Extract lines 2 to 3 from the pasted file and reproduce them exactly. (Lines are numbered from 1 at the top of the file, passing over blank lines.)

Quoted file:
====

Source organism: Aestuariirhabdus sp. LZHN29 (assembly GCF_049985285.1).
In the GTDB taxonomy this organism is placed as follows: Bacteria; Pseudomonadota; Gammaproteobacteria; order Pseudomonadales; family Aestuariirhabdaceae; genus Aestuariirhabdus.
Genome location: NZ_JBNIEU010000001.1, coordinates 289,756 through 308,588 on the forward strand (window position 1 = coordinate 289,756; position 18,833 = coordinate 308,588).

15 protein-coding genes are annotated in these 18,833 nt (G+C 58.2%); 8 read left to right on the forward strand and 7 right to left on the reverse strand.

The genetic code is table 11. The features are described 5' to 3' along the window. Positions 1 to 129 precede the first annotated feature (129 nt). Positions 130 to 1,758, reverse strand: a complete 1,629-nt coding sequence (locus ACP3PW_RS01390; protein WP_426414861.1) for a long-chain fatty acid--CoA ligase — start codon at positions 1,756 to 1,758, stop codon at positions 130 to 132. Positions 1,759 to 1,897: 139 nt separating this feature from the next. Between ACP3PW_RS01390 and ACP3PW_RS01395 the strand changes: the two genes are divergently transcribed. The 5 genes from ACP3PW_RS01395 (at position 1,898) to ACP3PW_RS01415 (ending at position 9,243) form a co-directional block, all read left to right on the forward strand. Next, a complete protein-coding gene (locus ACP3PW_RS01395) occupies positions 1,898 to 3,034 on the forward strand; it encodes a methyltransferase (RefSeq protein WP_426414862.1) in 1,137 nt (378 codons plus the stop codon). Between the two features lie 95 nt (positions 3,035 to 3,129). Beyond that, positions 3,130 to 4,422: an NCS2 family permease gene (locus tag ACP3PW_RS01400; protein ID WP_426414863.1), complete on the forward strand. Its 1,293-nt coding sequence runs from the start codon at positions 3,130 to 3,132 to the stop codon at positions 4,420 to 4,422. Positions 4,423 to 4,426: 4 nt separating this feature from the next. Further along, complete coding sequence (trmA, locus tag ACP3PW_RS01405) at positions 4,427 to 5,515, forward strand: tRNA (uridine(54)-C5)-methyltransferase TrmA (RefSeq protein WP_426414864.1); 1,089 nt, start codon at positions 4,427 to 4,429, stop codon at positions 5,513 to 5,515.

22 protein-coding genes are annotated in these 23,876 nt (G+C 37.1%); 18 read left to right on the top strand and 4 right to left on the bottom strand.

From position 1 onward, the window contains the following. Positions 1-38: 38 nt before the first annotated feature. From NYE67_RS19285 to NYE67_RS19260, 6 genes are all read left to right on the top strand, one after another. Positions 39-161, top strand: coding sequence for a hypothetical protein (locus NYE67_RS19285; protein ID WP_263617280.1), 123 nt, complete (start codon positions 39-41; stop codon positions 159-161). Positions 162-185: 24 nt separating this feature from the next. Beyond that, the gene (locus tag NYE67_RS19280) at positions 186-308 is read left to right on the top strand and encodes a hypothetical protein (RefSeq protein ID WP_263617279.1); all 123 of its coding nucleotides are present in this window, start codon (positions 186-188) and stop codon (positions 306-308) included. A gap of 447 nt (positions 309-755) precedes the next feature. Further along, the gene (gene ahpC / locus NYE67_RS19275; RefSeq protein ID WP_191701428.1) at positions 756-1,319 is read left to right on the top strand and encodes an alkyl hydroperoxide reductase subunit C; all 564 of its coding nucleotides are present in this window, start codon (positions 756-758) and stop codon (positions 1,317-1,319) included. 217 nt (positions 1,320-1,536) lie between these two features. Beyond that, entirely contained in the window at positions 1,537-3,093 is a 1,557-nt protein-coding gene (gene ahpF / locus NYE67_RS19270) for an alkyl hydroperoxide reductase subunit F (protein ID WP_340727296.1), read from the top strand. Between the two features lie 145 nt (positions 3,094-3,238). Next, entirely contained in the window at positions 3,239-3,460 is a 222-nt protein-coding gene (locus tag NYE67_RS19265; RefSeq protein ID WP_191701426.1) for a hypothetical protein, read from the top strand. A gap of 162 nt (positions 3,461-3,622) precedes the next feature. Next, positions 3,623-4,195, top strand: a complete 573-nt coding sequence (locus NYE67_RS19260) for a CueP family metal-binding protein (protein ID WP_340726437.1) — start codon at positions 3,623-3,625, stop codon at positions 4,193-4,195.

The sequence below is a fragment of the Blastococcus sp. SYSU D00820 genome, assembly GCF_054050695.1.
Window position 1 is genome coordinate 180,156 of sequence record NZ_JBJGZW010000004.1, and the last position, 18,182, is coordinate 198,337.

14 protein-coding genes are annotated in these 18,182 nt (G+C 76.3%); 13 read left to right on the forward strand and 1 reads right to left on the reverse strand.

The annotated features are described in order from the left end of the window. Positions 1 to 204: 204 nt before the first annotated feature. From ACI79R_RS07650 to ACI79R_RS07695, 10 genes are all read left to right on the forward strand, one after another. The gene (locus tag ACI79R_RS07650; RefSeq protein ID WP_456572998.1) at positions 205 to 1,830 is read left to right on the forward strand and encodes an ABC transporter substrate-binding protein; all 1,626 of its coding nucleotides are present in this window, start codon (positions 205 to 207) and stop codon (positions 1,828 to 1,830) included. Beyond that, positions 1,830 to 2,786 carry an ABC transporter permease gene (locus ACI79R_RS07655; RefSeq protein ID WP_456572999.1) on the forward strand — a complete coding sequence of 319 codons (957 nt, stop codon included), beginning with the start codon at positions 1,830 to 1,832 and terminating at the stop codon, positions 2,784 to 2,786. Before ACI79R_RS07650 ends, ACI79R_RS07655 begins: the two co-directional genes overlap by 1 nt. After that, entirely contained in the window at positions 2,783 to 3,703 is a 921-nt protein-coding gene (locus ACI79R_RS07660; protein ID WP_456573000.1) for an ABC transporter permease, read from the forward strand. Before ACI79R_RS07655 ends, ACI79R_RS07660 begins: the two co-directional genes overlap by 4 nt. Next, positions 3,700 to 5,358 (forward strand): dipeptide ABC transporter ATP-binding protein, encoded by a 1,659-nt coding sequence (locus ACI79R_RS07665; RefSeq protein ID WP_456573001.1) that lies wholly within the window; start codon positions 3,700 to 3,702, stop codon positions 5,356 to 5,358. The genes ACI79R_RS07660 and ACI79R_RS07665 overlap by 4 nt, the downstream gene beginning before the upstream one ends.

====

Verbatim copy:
In the GTDB taxonomy this organism is placed as follows: Bacteria; Pseudomonadota; Gammaproteobacteria; order Pseudomonadales; family Aestuariirhabdaceae; genus Aestuariirhabdus.
Genome location: NZ_JBNIEU010000001.1, coordinates 289,756 through 308,588 on the forward strand (window position 1 = coordinate 289,756; position 18,833 = coordinate 308,588).